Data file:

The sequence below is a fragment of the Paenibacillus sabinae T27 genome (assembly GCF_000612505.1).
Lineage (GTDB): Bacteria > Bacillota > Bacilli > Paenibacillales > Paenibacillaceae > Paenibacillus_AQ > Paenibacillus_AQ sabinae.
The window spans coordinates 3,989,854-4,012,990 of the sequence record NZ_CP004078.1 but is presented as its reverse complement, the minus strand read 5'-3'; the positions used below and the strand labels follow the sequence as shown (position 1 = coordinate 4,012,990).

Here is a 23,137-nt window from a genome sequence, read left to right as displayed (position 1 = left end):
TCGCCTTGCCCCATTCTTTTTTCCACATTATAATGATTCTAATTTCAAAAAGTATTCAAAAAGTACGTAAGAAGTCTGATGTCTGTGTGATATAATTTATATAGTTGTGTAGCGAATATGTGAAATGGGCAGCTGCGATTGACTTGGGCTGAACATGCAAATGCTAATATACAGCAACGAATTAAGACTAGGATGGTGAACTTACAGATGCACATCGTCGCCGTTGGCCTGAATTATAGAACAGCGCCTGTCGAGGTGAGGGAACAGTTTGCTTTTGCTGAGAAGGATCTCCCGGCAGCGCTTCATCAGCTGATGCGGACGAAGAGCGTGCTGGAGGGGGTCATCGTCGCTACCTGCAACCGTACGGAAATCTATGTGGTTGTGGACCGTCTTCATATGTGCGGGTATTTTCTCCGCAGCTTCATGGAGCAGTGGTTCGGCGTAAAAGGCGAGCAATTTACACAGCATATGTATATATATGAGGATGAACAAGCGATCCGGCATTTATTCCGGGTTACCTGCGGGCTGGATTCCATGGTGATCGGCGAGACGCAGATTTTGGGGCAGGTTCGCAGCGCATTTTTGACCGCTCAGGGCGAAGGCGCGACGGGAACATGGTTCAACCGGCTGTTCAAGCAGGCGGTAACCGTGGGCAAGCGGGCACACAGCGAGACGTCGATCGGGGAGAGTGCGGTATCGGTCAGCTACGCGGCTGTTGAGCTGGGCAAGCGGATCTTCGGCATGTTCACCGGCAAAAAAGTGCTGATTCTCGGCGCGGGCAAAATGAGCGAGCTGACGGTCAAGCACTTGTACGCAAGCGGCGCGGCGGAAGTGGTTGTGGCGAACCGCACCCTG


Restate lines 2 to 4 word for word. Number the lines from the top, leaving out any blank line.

Lineage (GTDB): Bacteria > Bacillota > Bacilli > Paenibacillales > Paenibacillaceae > Paenibacillus_AQ > Paenibacillus_AQ sabinae.
The window spans coordinates 3,989,854-4,012,990 of the sequence record NZ_CP004078.1 but is presented as its reverse complement, the minus strand read 5'-3'; the positions used below and the strand labels follow the sequence as shown (position 1 = coordinate 4,012,990).

Here is a 23,137-nt window from a genome sequence, read left to right as displayed (position 1 = left end):